Archive for the tag 'bensonhurst'

Parking lot identified in BP Adams' affordable housing report.

Parking lot identified in BP Adams’ affordable housing report.

Several “underdeveloped areas” of Brooklyn can be used to build affordable housing – including municipal parking lots in Brighton Beach, Bensonhurst, and Midwood – according to a new report by Brooklyn Borough President Eric Adams.

The parking lots, like one facing the Riegelmann Boardwalk between Brighton 2nd Street and Brighton 4th Street, can be sold to create approximately 2,000 affordable housing units, with space leftover for shared public parking, states the report.

While praising Mayor Bill de Blasio’s 10-year plan to build 200,000 units of affordable housing citywide, Adams writes:

New York City, in general, and Brooklyn, in particular, can be models for government at its best: expanding opportunity and safeguarding community character, while being supportive, resilient and progressive. Brooklyn has the space to create entirely new neighborhoods by tapping underdeveloped land, exploring air rights and considering developing residential properties over existing rail yards and rail infrastructure. We have the capacity; all we need is tenacity!

Along with identifying sites to build the units, the report offers several ways to better connect New Yorkers with affordable housing, including partnering with the city’s Department of Housing Preservation and Development (HPD) to create multiple tiers of income eligibility, so that a wider portion of the population can have access. Adams also proposes the HPD give preference to locals, so that residents are not forced from their neighborhoods.

The report is restating a conversation from eight years ago, and it still needs to evolve, a spokesperson for the borough president told us. When fully fleshed out, the plan will include components like doing construction in phases to ensure parking for merchants at all times, as well as building height and affordability considerations.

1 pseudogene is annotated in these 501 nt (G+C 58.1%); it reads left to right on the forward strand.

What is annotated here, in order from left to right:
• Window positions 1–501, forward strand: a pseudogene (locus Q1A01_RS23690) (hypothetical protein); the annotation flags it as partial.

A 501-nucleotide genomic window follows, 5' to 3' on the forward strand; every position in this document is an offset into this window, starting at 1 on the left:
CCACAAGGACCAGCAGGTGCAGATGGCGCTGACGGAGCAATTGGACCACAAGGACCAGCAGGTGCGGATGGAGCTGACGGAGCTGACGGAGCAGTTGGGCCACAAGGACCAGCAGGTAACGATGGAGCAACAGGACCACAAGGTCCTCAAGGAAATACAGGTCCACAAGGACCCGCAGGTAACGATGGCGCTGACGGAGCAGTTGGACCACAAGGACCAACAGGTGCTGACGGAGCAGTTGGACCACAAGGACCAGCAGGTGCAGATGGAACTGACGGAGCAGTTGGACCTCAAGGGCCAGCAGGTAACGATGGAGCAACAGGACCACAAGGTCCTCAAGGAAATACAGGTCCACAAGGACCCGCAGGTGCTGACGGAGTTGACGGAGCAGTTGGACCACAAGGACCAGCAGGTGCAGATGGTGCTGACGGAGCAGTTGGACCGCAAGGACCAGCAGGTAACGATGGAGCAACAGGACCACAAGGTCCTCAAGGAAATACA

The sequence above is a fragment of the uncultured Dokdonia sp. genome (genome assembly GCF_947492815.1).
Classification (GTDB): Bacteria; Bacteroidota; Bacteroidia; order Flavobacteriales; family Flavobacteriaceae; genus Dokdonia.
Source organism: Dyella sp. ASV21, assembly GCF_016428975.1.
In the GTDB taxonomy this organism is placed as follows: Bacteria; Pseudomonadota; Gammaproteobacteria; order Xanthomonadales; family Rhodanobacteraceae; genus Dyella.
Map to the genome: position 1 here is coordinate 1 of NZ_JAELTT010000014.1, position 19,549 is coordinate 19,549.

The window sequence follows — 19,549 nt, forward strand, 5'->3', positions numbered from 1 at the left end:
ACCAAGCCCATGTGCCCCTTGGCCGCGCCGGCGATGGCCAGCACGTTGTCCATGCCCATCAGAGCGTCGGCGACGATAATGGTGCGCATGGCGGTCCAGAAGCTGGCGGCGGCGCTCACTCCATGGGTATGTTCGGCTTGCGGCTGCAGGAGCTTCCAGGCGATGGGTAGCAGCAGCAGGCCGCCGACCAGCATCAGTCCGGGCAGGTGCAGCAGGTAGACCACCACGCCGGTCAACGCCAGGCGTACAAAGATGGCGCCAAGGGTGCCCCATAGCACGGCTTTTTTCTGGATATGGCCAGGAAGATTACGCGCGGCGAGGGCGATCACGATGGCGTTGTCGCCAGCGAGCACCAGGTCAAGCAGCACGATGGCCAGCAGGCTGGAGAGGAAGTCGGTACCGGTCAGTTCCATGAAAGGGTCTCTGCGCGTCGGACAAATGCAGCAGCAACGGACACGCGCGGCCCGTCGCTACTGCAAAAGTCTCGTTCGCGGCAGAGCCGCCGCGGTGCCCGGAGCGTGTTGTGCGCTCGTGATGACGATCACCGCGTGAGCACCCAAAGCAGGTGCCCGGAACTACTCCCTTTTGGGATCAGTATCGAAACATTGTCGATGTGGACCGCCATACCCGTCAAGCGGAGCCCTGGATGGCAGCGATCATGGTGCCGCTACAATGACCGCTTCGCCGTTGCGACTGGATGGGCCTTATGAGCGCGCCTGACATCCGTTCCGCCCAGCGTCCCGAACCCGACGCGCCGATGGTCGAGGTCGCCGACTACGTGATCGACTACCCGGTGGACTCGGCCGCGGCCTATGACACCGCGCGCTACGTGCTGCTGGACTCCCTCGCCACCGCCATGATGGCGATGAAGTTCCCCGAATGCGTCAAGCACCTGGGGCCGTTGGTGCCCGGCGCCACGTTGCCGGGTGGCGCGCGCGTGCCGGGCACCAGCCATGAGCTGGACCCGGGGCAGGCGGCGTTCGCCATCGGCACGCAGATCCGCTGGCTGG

This is not the beep’s first bold affordable housing proposal. As we previously reported, one of the first things Adams did as borough president was explore the possibility of selling air rights in one part of the borough and using the money to to create land banks near Coney Island for affordable housing.

Read the full report here.

Photo by Soo Koon Lee

Photo by Soo Koon Lee

Do you miss the days of heading down Emmons Avenue to Brown Street for some Chinese food at Hong Kong City? Well, the former owners are back with a new place in Bensonhurst.

Hong Kong City, the one of the only places to get Chinese fare on the waterfront, shut down some five or six years ago. The 3081 Emmons Avenue storefront has since served up Turkish food, Mexican-American food and, most recently, Italian food in the shape of Vittoria Seafood & Grill.

Owner Peter Wong is now in a new space at 2332 86th Street with a soon-to-be-opened Cantonese eatery named Shun Deck Restaurant.

Our sister site Bensonhurst Bean reports:

Long-time restauranteur Peter Wong told us he teamed up with chef Karmon Chan to build a restaurant that served the food of his hometown in the Chinese province of Guangdong. Wong had previously owned and managed the popular Hong Kong City in Sheepshead Bay (3081 Emmons) as well as a Chinese restaurant in Bay Ridge. His latest venture, Shun Deck, will be open for business on Monday, December 8.

Chan says the restaurant will serve “home-style” Cantonese recipes from Guangdong, China. The menu will include items like fresh seafood and fish, casseroles and soups, as well as rice congee for lunch.

Shun Deck Restaurant

Photo by Rachel “GimmeCredit” Silberstein

Best of luck to our former neighbors!

Borough President Adams was joined by Assemblywoman Helene Weinstein and other legislative colleagues in making the announcement.

Borough President Adams was joined by Assemblywoman Helene Weinstein and other legislative colleagues in making the announcement. (Source: Adams’ office)

Several local schools are receiving hundreds of thousands of dollars each for repairs, upgrades and improvements as part of a $3.1 million allocation by Borough President Eric Adams to education institutions across the borough.

The beep today unveiled 16 school-related capital projects that will benefit from the allocation, which was packed into the city’s Fiscal Year 2015 budget.